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Hey, Tom! (First, an aside: In thinking more about the "carriertom" at the start of your blog address, I'm now wondering whether it isn't, as I first assumed, your own unique ID after all. Is your "real name" Tom Carrier?)

And now, after our private e-mail warm-up yesterday on the subject of your post, I'm here to comment. I just read an article published in the Raleigh News & Observer newspaper, under the heading "What could be done to make colleges safer?" that implies that a lot more could be done, when it comes to saving lives on campus, by curtailing the excessive consumption of alcohol thereon than could be done by trying to directly address the particular situation up in Blacksburg on Monday.

In other words, the writer suggests that we try to keep things in perspective, which is what I take it you're suggesting also, with your references to Biblical scripture. Right?

I think we all want to put things in perspective, so long as it's our own perspective. For you it's steadily Biblical scripture, for a journalist reporting on social issues it might be all of the data available that pertains to average yearly deaths, for me it might be...whatever the hell perspective I'm adopting today! Seriously, my perspective of late seems to be more cosmological than usual, which is ironic, I guess, since I also think of it as almost radically existential: me, lone individual in the vast Mystery of Being intent on carving out meaning with the sharp knife of my God-blessed freedom and sophomore logic. The omens are with me all the way, too, as I read just the single author David Lodge (who was brought to my attention by a chance encounter on the campus of the University of North Carolina at Chapel Hill). In his novel "Therapy" (about 1995) he even goes on at some length (his main character does, that is) about Kierkegaard, whom he credits with inventing existentialism (and whom I have referred to a couple of times in fairly recent posts).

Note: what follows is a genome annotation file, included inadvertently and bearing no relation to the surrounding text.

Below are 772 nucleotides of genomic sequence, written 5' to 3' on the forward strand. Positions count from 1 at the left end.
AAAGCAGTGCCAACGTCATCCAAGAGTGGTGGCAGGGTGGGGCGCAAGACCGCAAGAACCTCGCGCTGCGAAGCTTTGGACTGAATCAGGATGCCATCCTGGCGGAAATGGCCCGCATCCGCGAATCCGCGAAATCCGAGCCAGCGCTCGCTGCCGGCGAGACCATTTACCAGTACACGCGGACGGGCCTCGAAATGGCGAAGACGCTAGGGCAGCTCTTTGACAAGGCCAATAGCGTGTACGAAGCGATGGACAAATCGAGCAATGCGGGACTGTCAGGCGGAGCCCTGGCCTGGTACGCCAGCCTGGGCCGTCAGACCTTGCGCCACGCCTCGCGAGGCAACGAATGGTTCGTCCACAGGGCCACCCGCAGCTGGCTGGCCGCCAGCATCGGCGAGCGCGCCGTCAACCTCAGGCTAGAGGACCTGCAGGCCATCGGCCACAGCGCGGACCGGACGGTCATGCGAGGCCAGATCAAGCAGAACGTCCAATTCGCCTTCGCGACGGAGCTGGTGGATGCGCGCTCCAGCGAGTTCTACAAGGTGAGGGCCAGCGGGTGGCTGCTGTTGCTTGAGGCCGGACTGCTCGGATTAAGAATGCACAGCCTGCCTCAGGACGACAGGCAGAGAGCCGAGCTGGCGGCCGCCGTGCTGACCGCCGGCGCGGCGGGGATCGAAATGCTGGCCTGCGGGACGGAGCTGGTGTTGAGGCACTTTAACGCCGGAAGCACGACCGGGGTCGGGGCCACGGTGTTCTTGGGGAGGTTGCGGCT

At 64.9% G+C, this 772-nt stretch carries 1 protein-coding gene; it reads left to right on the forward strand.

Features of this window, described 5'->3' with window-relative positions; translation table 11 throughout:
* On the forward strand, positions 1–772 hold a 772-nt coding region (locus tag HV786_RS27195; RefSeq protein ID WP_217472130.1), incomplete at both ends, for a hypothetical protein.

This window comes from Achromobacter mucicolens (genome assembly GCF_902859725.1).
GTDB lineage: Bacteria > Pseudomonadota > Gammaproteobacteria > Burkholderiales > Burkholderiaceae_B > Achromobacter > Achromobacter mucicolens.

Interesting too (to me at least) that a recent visitor to my blog (Ed by name) wondered yesterday (privately in an e-mail) whether God had a hand in his being "led" to my blog....I told him it could be, but maybe we'd never know. Ed might be depressed, and if he can get less depressed reading me that would be a miracle (and yet another proof of God's loving intervention in human affairs).

tom sheepandgoats

Nope. Last name is not Carrier.

Physical safety is undoubtedly a good thing. I sometimes think, however, that society obsesses over it, having totally failed to address the truly important moral, social, governmental issues of our times.

See Parkinson's Law (#2, I think) which states (paraphrasing) that the amount of time spent on a matter is inversely proportional to it's cost/importance.


It seems to me that:

(1) The media focus on whatever demographic they feel will bring in the most viewers. Hence the change in focus from facts and events to blame and shame. It appears that more people want to know that the event is more personal and they want to see something done so it appears that people in general are not becoming cold and heartless. At least, when I watch the evening news, that's the impression I get.

(2) Yes, there will always be ways to improve safety and security in the world that we live in. Human beings are imperfect and they make mistakes and they don't always forsee every possibility. If that was so, then the Apollo I astronauts would not have died in the fire in 1967, Apollo 13 would have landed on the moon in 1970, and I would have avoided my ex Maria at all costs (insert snicker here)!

(3) On a spiritual note: if God didn't put up with the violence and depredation in Noah's day, what makes Christians today think he'll put up with it indefinately in our day?

tom sheepandgoats


We very much live in a "victim" society. People don't like to believe that s**t happens. There has to be a bad guy.

I don't think it's inappropriate to ask what might have been done differently. But from what I understand, media latched onto the blame aspect, and would not let it go, like a dog shaking a rat.

Frankly, I think we just like ripping people apart.

tom sheepandgoats

Four days after the shootings, NPR reported that students had erected a large sign on the athletic field: "V. T. Stay Strong. Media Stay Away." Students were also circulating a petition thanking police authorities for their protection, declaring the bad press such ones had received from the media totally unjustified. They similarly expressed support for the college's administration.

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